Amcor recommends its AmPrima™ shrink film with PCR content to increase sustainability
Bottled beverage producer seeks added sustainability benefits without compromising the run speeds and machinability necessary to their efficiency and profitability. Solution: AmPrima™ plus 30% PCR content.
With brands increasing their focus on 2025 sustainability pledges, exploring additional sustainability options is becoming increasingly central to meeting their goals. Many bottled beverage producers have smartly chosen Amcor’s AmPrima™ recycle ready polyethylene (PE) shrink film over corrugate and paperboard because it uses less energy and lowers greenhouse emissions in the distribution channel, without compromising run speeds and machinability. PE shrink is one of the most recycled types of plastic films in the U.S., collected through the 18,000 in-store drop-off locations in North America or curbside where available (1).
By expanding efforts to close the loop on a circular economy – with post-consumer recycled (PCR) content – additional sustainability benefits can be achieved while providing the same versatility and performance as standard PE shrink films.
Recently, a bottled beverage producer asked Amcor for help to improve the sustainability metrics for their shrink film and adding 30% PCR content was the solution. AmPrima™ films with PCR content still maintain recyclability through the same drop off schemes, but the benefits multiply to provide a more sustainable package. By closing the loop, the brand improved its sustainability impact with an additional:
Amcor provided support to the producer to obtain How2Recycle® labelling, helping to provide an additional brand connection to sustainability focused consumers. Of consumers who saw the label on a product, 77% said using the label fostered a positive impression of the company (3). The How2Recycle® labeling system communicates recycling instructions and is instrumental in supporting the plastic-film recycling value chain.
Q1: Can I use non-foodgrade PCR content in overwraps and shrink film, and what physical differences will it make?
Non-foodgrade PCR can be used in non-regulated packaging applications and in applications where a physical barrier separates the PCR content from the foodstuff. Bundle shrink film used around cans, bottles or other primary packaging items is a perfect application for non-foodgrade PCR. The quality of non-foodgrade PCR has improved significantly and we expect this trend to continue. Brands should expect a higher level of haze and appearance defects in the end product, especially at loads higher than 50%. On the other hand, the chemical composition of non-food grade PCR makes it more suitable in application that require toughness, and are not well served by the more brittle foodgrade PCR HDPE.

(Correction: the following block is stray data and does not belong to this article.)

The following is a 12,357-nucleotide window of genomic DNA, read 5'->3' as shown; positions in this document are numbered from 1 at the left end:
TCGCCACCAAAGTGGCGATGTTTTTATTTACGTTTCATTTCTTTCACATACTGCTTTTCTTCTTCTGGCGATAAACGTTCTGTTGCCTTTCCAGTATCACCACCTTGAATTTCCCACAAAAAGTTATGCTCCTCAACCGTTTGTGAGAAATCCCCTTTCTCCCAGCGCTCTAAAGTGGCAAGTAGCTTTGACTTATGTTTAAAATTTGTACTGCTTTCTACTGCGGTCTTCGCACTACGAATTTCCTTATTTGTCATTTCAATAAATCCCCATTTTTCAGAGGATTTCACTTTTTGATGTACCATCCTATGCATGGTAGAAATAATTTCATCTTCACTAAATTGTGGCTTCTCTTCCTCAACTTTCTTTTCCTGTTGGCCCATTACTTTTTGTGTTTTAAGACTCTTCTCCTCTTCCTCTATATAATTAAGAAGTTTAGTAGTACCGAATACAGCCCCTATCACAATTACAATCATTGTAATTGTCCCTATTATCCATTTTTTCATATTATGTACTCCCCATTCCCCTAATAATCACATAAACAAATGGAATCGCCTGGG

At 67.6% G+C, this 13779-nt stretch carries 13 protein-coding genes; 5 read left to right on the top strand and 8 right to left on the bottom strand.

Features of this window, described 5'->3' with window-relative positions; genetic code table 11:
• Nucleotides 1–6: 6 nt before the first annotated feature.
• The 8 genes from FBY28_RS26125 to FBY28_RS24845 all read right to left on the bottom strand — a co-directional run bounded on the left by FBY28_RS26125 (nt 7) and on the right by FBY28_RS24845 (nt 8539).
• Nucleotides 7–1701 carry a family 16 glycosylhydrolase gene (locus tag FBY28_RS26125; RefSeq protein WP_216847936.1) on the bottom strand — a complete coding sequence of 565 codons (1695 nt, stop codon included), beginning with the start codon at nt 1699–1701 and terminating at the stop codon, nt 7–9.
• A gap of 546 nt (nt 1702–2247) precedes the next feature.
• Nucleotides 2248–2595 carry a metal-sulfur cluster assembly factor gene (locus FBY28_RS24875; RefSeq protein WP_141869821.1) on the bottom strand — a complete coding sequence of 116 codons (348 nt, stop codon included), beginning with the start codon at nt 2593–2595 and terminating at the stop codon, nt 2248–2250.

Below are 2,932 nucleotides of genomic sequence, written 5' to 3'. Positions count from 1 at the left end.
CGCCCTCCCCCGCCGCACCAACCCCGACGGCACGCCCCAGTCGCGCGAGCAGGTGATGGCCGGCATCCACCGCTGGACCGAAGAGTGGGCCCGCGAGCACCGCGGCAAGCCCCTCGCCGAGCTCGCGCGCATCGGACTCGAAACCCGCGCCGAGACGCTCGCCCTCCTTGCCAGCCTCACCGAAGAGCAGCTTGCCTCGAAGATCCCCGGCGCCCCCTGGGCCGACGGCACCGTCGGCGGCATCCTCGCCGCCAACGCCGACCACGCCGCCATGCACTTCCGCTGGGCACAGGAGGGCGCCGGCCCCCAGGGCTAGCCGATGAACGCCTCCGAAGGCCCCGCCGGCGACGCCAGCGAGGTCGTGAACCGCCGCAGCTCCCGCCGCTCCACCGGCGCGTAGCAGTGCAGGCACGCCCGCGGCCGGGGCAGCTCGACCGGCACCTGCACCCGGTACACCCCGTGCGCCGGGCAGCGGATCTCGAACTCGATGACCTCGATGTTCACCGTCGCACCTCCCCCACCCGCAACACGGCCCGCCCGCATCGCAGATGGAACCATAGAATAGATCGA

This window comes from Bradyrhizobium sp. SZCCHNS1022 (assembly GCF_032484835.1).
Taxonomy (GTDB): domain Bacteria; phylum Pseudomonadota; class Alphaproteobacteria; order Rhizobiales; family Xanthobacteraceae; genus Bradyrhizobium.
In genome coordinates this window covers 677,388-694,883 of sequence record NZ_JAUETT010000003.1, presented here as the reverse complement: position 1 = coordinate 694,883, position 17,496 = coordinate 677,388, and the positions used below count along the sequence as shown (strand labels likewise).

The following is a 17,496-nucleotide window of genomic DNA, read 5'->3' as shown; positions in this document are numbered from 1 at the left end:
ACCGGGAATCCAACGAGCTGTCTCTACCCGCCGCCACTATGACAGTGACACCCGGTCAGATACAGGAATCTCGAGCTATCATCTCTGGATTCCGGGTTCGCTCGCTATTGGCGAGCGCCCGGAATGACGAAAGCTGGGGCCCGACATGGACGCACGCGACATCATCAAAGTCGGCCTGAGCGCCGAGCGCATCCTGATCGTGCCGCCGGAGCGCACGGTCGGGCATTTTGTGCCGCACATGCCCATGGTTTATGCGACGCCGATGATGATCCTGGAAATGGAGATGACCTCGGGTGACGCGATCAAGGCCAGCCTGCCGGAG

Q2: Is there a shortage of PCR content PE and how is Amcor responding?
Currently, supply comfortably meets demand, and we are encouraged to see investment in new processing capacity especially on the non-foodgrade PCR side. The availability of foodgrade-PCR HDPE is also expanding, with more companies securing letters of non-objection from the FDA for their PCR HDPE products. Total demand for PCR polyethylene (PE) is projected to increase over time, which could put a temporary constraint on supply, but also would attract further capacity expansion. This makes accurate forecasting of demand particularly important. Amcor has more than 20 years of experience working with our customers and recyclers to ensure continuity of supply of PCR PE resin.
Q3: How can Amcor help me secure labelling for my packaging?
Amcor can work with you to submit your package to How2Recycle® and secure a label. For innovations that do not have a precedent in the marketplace, Amcor partners with the APR, How2Recycle® and external testing labs to secure a pre-qualification for a label. The pre-qualification allows our customers to receive a label for their packages without further testing, which minimizes risk in the development phase, reduces cost and increases speed-to-market.
Q4: Can polyethylene (PE) shrink film be recycled at home in North America?
Curbside collection of PE films is a reality in urban areas of Canada and certain U.S. communities. Shrink films are accepted for recycling through those programs along with bread bags, PE overwrap, shopping bags and other PE-based items that are clean and dry. The most prevalent collection method for PE films in the U.S. remains the drop-off receptacles located in grocery stores and other public spaces. Consumers may return any PE films that carry the How2Recycle® Film recycling label to those collection points.
Q5: What is the difference in “recyclable” and “recycle ready”?
Recyclable has a legal definition in the U.S. and Canada. Per the U.S. Federal Trade Commission, a product or package should not be marketed as recyclable unless it can be recovered from the waste stream through an established recycling program available to at least 60% of the population. Recycle ready is a broader term that denotes whether a material is technically formulated to be recyclable, i.e., meeting the technical standards for recyclability according to the Critical Guidance protocol by the APR. Whether a recycle ready package qualifies for recycling may still depend on other factors, such as whether the product was in contact with and/or in the presence of attachments such as labels or opening features.
(1) American Chemistry Council – Recycle Beyond the Bag – Recycle Plastic Film, www.Plasticfilmrecycling.org/recycling-bags-and-wraps, January 2020
(2) Comparative Amcor ASSET™ life-cycle assessment on PE film containing 30% non-food contact PCR vs 0% PCR with all other variables remaining equal, January 2021
(3) GreenBlue Institute – www.How2Recycle.info/join, January 2020
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